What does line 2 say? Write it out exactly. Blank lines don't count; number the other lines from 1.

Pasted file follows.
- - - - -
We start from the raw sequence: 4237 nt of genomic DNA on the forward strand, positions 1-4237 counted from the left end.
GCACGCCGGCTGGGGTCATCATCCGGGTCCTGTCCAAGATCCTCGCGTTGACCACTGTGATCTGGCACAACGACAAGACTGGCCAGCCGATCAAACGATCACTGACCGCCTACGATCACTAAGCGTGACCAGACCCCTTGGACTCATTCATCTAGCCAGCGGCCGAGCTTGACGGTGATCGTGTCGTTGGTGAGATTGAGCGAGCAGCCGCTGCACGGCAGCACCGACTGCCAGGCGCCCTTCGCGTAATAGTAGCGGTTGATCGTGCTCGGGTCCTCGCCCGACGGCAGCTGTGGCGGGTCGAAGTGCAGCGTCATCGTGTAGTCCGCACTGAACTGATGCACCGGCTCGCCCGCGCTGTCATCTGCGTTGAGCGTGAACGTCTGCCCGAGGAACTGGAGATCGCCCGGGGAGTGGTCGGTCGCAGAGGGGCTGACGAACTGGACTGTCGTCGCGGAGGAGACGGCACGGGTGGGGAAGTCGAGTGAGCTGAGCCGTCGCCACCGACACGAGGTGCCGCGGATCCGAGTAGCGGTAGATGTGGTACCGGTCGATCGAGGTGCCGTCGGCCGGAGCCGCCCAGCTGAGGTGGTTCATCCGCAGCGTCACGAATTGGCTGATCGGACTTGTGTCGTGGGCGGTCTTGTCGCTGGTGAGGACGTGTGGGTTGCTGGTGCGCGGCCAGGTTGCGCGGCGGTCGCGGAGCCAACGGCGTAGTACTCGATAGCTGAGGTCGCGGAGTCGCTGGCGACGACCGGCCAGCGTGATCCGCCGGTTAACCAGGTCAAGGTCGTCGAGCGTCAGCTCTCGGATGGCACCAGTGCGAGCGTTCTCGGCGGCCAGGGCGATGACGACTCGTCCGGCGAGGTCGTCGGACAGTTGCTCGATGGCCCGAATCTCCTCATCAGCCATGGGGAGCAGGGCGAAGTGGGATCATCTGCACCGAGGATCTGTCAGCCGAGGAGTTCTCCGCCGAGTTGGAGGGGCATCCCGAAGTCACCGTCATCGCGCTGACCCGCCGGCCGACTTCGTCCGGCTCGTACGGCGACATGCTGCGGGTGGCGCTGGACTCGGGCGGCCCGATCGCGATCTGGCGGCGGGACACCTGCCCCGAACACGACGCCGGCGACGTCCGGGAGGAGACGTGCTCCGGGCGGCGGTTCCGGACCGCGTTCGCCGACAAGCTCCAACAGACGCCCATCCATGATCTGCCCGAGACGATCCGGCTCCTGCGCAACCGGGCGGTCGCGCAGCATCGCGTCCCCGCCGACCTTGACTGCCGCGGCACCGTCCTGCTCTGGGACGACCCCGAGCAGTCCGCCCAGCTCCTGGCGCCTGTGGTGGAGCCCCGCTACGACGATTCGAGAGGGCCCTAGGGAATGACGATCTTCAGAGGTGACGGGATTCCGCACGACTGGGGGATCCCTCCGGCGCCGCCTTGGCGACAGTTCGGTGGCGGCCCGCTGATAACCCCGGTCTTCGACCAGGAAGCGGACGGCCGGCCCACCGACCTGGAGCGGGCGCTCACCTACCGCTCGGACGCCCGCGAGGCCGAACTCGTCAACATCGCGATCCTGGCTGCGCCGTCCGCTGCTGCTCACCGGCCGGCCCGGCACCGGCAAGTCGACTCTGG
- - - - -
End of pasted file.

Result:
GCACGCCGGCTGGGGTCATCATCCGGGTCCTGTCCAAGATCCTCGCGTTGACCACTGTGATCTGGCACAACGACAAGACTGGCCAGCCGATCAAACGATCACTGACCGCCTACGATCACTAAGCGTGACCAGACCCCTTGGACTCATTCATCTAGCCAGCGGCCGAGCTTGACGGTGATCGTGTCGTTGGTGAGATTGAGCGAGCAGCCGCTGCACGGCAGCACCGACTGCCAGGCGCCCTTCGCGTAATAGTAGCGGTTGATCGTGCTCGGGTCCTCGCCCGACGGCAGCTGTGGCGGGTCGAAGTGCAGCGTCATCGTGTAGTCCGCACTGAACTGATGCACCGGCTCGCCCGCGCTGTCATCTGCGTTGAGCGTGAACGTCTGCCCGAGGAACTGGAGATCGCCCGGGGAGTGGTCGGTCGCAGAGGGGCTGACGAACTGGACTGTCGTCGCGGAGGAGACGGCACGGGTGGGGAAGTCGAGTGAGCTGAGCCGTCGCCACCGACACGAGGTGCCGCGGATCCGAGTAGCGGTAGATGTGGTACCGGTCGATCGAGGTGCCGTCGGCCGGAGCCGCCCAGCTGAGGTGGTTCATCCGCAGCGTCACGAATTGGCTGATCGGACTTGTGTCGTGGGCGGTCTTGTCGCTGGTGAGGACGTGTGGGTTGCTGGTGCGCGGCCAGGTTGCGCGGCGGTCGCGGAGCCAACGGCGTAGTACTCGATAGCTGAGGTCGCGGAGTCGCTGGCGACGACCGGCCAGCGTGATCCGCCGGTTAACCAGGTCAAGGTCGTCGAGCGTCAGCTCTCGGATGGCACCAGTGCGAGCGTTCTCGGCGGCCAGGGCGATGACGACTCGTCCGGCGAGGTCGTCGGACAGTTGCTCGATGGCCCGAATCTCCTCATCAGCCATGGGGAGCAGGGCGAAGTGGGATCATCTGCACCGAGGATCTGTCAGCCGAGGAGTTCTCCGCCGAGTTGGAGGGGCATCCCGAAGTCACCGTCATCGCGCTGACCCGCCGGCCGACTTCGTCCGGCTCGTACGGCGACATGCTGCGGGTGGCGCTGGACTCGGGCGGCCCGATCGCGATCTGGCGGCGGGACACCTGCCCCGAACACGACGCCGGCGACGTCCGGGAGGAGACGTGCTCCGGGCGGCGGTTCCGGACCGCGTTCGCCGACAAGCTCCAACAGACGCCCATCCATGATCTGCCCGAGACGATCCGGCTCCTGCGCAACCGGGCGGTCGCGCAGCATCGCGTCCCCGCCGACCTTGACTGCCGCGGCACCGTCCTGCTCTGGGACGACCCCGAGCAGTCCGCCCAGCTCCTGGCGCCTGTGGTGGAGCCCCGCTACGACGATTCGAGAGGGCCCTAGGGAATGACGATCTTCAGAGGTGACGGGATTCCGCACGACTGGGGGATCCCTCCGGCGCCGCCTTGGCGACAGTTCGGTGGCGGCCCGCTGATAACCCCGGTCTTCGACCAGGAAGCGGACGGCCGGCCCACCGACCTGGAGCGGGCGCTCACCTACCGCTCGGACGCCCGCGAGGCCGAACTCGTCAACATCGCGATCCTGGCTGCGCCGTCCGCTGCTGCTCACCGGCCGGCCCGGCACCGGCAAGTCGACTCTGG